Executable Directories in IIS 4
Reported August 31, 1998 by Internet Security Systems

VERSIONS AFFECTED

  • Internet Information Server 4.0

DESCRIPTION

As delivered by ISS:

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ISS Security Advisory August 31, 1998

Executable Directories in IIS 4.0

Synopsis:

If a non-administrative user can place executable code into a web site directory which allows file execution, the user may be able to run applications which could compromise the web server.

Recommended Action:

Administrators should verify access permissions on all virtual HTTP server directories that are marked executable. See below for recommended permissions.

All security patches that protect against local attacks should be applied to HTTP servers due to the possibility of the server executing code locally. See http://www.microsoft.com/security for details.

Description:

The following directories are marked executable by default on an install of IIS 4.0:

/W3SVC/1/ROOT/msadc
/W3SVC/1/ROOT/News
/W3SVC/1/ROOT/Mail
/W3SVC/1/ROOT/cgi-bin
/W3SVC/1/ROOT/SCRIPTS
/W3SVC/1/ROOT/IISADMPWD
/W3SVC/1/ROOT/_vti_bin
/W3SVC/1/ROOT/_vti_bin/_vti_adm
/W3SVC/1/ROOT/_vti_bin/_vti_aut

In a default install, the physical drive mappings will be:

msadc c:\program files\common\system\msadc
News c:\InetPub\News
Mail c:\InetPub\Mail
cgi-bin c:\InetPub\wwwroot\cgi-bin
SCRIPTS c:\InetPub\scripts
IISADMPWD C:\WINNT\System32\inetsrv\iisadmpwd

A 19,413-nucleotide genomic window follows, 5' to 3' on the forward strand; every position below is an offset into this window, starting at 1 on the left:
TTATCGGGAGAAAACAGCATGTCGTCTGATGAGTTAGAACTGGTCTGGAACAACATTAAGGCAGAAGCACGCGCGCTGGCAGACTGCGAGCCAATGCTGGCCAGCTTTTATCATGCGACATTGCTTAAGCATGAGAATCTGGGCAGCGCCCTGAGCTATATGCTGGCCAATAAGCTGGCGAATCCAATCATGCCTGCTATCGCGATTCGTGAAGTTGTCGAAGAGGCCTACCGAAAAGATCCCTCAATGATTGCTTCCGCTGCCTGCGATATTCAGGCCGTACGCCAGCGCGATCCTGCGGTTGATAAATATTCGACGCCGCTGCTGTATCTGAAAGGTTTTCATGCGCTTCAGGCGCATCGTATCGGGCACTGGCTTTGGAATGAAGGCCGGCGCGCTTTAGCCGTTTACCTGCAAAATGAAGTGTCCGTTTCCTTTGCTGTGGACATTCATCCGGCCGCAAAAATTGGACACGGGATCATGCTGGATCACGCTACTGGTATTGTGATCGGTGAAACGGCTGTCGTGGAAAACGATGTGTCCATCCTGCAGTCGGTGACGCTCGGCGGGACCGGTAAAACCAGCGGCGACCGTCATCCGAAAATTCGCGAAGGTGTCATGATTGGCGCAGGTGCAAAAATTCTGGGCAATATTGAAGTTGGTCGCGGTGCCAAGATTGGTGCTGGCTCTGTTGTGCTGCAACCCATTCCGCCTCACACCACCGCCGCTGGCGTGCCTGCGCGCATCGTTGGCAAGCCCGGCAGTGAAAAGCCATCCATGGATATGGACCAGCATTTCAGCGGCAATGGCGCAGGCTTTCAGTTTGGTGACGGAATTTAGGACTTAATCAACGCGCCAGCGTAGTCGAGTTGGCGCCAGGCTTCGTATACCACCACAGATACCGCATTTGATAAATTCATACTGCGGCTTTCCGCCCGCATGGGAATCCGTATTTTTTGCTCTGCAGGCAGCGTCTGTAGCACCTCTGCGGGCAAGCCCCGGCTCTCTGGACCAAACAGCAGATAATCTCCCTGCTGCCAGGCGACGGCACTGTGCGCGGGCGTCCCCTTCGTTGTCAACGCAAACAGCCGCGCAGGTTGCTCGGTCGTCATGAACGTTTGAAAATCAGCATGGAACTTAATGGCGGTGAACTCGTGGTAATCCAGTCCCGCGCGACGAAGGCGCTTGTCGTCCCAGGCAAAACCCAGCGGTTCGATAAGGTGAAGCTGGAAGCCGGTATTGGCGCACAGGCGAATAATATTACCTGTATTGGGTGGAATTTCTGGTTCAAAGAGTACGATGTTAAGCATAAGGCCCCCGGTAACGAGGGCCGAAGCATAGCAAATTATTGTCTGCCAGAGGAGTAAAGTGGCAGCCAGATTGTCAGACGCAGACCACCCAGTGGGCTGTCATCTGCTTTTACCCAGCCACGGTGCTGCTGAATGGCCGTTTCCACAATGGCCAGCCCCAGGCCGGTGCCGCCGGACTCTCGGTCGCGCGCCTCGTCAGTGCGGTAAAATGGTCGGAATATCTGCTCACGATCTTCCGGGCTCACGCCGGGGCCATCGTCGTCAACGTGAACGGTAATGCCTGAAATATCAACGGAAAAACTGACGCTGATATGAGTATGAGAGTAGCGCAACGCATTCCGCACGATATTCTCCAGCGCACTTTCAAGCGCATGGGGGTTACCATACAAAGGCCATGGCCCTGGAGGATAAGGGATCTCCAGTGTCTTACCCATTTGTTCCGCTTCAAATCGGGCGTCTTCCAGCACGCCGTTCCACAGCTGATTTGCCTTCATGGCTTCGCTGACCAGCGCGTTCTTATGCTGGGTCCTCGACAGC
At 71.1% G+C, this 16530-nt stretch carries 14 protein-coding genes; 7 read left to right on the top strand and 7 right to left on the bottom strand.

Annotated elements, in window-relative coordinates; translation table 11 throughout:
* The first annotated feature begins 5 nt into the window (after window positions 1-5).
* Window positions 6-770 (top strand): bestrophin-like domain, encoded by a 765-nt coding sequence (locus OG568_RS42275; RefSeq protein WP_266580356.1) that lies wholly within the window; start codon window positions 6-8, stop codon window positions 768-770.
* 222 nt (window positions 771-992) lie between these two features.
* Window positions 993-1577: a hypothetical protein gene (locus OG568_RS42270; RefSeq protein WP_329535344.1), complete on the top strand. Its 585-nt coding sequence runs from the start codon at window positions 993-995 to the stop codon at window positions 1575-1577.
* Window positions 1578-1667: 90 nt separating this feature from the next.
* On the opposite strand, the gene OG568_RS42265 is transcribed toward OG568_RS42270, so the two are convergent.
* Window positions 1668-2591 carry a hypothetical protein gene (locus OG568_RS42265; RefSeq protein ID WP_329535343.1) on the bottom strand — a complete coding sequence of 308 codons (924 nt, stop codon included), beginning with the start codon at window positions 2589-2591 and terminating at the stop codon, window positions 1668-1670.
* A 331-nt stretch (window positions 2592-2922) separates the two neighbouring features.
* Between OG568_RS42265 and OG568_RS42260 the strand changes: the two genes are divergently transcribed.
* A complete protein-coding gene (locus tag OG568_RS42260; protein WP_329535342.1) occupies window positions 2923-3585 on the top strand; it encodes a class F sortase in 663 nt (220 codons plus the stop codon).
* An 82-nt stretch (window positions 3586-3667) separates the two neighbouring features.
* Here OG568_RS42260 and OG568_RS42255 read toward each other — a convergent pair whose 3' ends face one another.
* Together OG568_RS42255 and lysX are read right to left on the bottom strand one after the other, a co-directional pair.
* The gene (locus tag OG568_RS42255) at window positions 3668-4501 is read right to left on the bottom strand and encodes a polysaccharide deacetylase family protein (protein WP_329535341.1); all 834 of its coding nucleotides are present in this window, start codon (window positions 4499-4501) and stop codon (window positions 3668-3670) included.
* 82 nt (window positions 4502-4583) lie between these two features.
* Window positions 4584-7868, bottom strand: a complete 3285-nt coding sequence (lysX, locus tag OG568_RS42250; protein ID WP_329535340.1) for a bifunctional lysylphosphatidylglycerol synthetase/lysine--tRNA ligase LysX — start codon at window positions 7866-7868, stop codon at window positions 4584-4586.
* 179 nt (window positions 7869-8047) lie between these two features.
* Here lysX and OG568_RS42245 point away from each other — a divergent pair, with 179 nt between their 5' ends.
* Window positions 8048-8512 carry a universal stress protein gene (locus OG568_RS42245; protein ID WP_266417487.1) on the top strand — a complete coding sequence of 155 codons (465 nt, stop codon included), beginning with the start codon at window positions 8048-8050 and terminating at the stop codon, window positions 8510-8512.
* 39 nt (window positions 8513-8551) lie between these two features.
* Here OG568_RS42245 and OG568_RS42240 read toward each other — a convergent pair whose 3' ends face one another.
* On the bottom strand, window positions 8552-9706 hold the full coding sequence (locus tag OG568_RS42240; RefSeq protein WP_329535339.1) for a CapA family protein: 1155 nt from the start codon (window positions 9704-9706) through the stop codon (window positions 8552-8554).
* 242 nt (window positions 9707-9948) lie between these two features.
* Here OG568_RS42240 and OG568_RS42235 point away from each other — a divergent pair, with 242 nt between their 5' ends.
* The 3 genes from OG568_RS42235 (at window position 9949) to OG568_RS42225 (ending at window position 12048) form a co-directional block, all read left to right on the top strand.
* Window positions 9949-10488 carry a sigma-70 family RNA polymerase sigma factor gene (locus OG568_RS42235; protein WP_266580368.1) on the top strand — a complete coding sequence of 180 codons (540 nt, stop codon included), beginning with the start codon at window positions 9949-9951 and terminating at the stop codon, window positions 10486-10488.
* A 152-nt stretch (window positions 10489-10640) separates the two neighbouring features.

_vti_bin Not present by default - installed with FrontPage extensions

Access to the physical directories can be obtained through drive sharing, remote command shells (e.g., rcmd, telnet, remote.exe), HTTP PUT commands, or FrontPage. None of these methods are available in a default install, but are often added by administrators. The default NTFS permissions are overly permissive, and allow change control (RWXD) to the Everyone group by default, with the exception of msadc which is full control to Everyone.

Due to the sensitive nature of these directories, it is recommended that NTFS access permissions should be:

Administrators, LocalSystem: Full Control
Everyone: Special Access(X)

Administrators should closely examine all pathways to access the filesystem, and be aware of all web directories that allow file execution. In addition, if a user is allowed to administer their own site, they may have permission to set a directory to executable. A system administrator should permit only allowed file types to be copied onto a production web site.

In addition, ISS highly recommends the security settings detailed in Chapter 8 of the IIS Resource Kit (Microsoft Press). We would like to thank Michael Howard and Jason Garms of Microsoft for their input.

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Copyright (c) 1998 by Internet Security Systems, Inc.

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Disclaimer

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X-Force PGP Key available at: http://www.iss.net/xforce/sensitive.html as well as on MIT"s PGP key server and PGP.com"s key server. X-Force Vulnerability and Threat Database: http://www.iss.net/xforce Please send suggestions, updates, and comments to: X-Force <xforce@iss.net> of Internet Security Systems, Inc.

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Credits
- Originally reported by Ken Williams
- Posted on The NT Shop on August 31, 1998